Tiny buzzer

A cordless telephone, about the size of a cigarette pack is Japan's sensational new entry to the world-wide mobile phone bazaar. It is now just a matter of time before its beep rings in Indian homes

Published: Thursday 15 February 1996

Cell-phones on the move (Credit: Arvind Yadav / CSE)IT is very, very Japanese: small, slick and efficient. Called the Personal Handy-phone System (PHS), this mini cellular phone made its debut in Japan on 1 July, 1995. it is Japan's first homegrown telecommunications technology - a low-powered, low-cost version that can be utilised both as a mobile phone and a cordless phone, in homes as well as in offices. Around 33 Japanese companies are making PHS gear, and the technology is being backed by Japan's powerful ministry of posts and telecommunications. Tokyo newspapers are abuzz with numerous PHS ads. They are forecasting rather bullish trends too, because approximately seven million Japanese are expected to become subscribers by the year 2000.

In fact, PHS could be an ideal low cost phone system - just the thing for miIlions of homes throughout Asia, in' albeit, for those with the right kind of moolah. The system's potential is such that over the next five years, India, China, Malaysia, Thailand and other Asian nations plan to pump billions into the new phone infrastructure. Industry experts say the market for PHS- style minicellular setups in Asia could be as high as 100 billion sets by AD 2000.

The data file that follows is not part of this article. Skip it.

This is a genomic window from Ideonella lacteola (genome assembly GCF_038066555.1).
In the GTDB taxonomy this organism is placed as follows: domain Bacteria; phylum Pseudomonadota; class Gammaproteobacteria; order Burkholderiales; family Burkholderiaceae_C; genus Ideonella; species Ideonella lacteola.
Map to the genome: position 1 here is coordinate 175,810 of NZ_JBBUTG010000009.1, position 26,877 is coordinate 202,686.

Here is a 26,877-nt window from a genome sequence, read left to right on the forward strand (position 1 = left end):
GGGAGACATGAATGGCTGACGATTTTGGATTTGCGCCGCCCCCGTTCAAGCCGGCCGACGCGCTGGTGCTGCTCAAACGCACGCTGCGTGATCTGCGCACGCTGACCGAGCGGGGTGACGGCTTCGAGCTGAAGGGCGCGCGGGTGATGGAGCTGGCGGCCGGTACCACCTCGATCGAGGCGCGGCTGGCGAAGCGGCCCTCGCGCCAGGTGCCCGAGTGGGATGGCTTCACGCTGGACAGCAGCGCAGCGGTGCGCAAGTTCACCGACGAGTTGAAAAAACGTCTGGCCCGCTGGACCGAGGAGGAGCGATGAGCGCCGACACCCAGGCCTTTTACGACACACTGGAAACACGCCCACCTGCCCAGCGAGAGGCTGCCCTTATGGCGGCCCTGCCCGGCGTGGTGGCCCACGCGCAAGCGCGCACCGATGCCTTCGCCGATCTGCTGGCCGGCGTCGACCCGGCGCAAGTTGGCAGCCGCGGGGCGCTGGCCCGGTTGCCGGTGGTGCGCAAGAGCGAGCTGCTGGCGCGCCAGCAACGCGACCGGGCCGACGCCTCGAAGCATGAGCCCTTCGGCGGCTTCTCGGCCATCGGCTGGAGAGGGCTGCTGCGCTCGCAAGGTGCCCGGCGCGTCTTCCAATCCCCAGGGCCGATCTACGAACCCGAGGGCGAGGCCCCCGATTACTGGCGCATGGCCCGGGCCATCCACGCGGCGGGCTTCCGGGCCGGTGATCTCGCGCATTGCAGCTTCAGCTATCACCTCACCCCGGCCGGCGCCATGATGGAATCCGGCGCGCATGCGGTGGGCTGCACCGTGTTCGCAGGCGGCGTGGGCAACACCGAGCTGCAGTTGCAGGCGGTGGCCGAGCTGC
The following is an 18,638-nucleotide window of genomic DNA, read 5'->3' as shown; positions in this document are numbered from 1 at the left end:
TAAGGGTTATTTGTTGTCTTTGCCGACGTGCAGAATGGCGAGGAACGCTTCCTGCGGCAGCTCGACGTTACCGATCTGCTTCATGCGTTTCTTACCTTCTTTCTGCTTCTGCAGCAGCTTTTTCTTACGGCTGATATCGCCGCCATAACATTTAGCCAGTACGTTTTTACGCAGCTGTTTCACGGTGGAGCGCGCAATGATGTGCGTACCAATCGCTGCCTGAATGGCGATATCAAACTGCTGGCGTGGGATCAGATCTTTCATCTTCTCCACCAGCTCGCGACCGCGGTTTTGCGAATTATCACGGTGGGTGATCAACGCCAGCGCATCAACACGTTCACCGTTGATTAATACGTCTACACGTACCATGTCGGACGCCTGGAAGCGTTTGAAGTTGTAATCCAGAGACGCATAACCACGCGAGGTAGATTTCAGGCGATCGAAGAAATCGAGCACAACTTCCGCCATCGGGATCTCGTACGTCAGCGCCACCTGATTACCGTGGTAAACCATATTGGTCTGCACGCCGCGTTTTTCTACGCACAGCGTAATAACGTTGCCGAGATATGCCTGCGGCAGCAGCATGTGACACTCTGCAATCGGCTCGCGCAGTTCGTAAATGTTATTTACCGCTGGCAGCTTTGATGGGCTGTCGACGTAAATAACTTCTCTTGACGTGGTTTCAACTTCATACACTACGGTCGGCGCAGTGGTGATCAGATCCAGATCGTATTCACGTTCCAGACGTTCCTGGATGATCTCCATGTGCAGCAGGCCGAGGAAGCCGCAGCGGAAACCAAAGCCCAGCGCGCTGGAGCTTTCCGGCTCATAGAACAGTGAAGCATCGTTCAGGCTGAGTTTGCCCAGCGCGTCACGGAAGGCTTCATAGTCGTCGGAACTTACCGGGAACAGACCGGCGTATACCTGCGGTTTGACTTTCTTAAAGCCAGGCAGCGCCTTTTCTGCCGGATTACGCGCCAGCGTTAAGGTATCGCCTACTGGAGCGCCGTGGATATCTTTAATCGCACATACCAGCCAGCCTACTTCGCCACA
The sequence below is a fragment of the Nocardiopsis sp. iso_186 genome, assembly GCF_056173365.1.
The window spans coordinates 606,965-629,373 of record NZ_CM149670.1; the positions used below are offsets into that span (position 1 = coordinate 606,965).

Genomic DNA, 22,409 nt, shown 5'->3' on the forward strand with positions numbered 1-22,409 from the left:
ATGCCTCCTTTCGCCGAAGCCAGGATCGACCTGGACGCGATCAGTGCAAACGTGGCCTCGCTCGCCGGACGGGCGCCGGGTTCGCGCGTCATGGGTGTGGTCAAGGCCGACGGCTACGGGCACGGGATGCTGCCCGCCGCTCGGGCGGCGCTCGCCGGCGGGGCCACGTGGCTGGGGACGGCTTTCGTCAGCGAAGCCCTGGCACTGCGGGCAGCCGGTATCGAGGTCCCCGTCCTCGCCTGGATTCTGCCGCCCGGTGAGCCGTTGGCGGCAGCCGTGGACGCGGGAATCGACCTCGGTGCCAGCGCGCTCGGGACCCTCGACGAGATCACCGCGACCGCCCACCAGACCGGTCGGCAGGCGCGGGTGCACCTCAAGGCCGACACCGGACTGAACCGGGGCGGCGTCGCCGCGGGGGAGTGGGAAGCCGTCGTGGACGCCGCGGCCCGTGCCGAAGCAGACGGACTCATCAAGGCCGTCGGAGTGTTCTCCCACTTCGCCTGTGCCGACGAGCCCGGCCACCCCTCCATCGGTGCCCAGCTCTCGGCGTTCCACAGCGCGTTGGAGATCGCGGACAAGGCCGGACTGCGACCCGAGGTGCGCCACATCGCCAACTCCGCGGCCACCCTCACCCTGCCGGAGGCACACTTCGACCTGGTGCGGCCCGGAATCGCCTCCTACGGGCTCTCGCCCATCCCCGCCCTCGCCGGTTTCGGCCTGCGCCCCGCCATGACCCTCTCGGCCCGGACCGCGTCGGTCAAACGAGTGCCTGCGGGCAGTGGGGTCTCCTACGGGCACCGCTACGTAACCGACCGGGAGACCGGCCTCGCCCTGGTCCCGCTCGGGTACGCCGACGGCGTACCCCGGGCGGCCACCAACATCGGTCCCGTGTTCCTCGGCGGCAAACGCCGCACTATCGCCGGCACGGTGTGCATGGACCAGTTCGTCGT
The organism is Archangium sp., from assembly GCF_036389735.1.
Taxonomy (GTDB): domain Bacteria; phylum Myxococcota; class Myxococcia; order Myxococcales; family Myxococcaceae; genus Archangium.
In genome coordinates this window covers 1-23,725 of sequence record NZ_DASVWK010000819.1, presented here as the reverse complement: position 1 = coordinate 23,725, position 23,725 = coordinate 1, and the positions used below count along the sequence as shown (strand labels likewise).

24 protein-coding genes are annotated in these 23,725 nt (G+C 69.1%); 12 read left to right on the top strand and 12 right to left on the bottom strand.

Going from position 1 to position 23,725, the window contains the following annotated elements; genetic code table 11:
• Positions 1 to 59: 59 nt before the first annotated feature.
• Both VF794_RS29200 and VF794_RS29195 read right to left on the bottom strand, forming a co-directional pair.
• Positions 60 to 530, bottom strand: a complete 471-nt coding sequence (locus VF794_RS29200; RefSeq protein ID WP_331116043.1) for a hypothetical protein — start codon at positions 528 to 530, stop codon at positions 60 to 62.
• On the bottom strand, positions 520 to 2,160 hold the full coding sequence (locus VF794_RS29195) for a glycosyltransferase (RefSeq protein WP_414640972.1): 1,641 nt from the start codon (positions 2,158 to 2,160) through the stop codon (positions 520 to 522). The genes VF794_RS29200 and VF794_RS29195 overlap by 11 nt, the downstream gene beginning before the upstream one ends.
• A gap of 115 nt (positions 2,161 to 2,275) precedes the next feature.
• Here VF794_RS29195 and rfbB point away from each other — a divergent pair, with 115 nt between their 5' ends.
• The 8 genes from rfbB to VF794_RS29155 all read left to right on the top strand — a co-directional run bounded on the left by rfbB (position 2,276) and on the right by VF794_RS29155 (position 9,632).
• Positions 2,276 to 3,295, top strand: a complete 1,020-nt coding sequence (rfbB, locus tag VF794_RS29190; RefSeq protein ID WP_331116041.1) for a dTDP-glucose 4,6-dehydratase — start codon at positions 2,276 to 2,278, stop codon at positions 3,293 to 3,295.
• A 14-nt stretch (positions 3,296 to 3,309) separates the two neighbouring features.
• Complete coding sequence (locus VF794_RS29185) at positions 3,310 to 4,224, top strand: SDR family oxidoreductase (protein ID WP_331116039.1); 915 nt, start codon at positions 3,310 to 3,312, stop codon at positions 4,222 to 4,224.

The new handset costs between Rs 15,250 and Rs 20,650 which is half the cost of a regular cellular phone, while calls on the PHS would cost PU 13.72 for three minutes, which is one-third the rate charged for calls made on other mobile phones.

PHS operates in the same manner as regular cellular networks, but the range is much more limited. The system uses small, low-power base stations that can be installed easily and cheaply in residential neighbourhoods. But each station covers an area of only 200-500 in in diameter when compared with conventional networks which cover 10 miles. The signals are so weak that PHS cannot be operated from vehicles in motion. Also, the device cannot be used for making international calls or for calls to conventional cellular phones, problems which its inventors believe should be fixed within the next two years or so.

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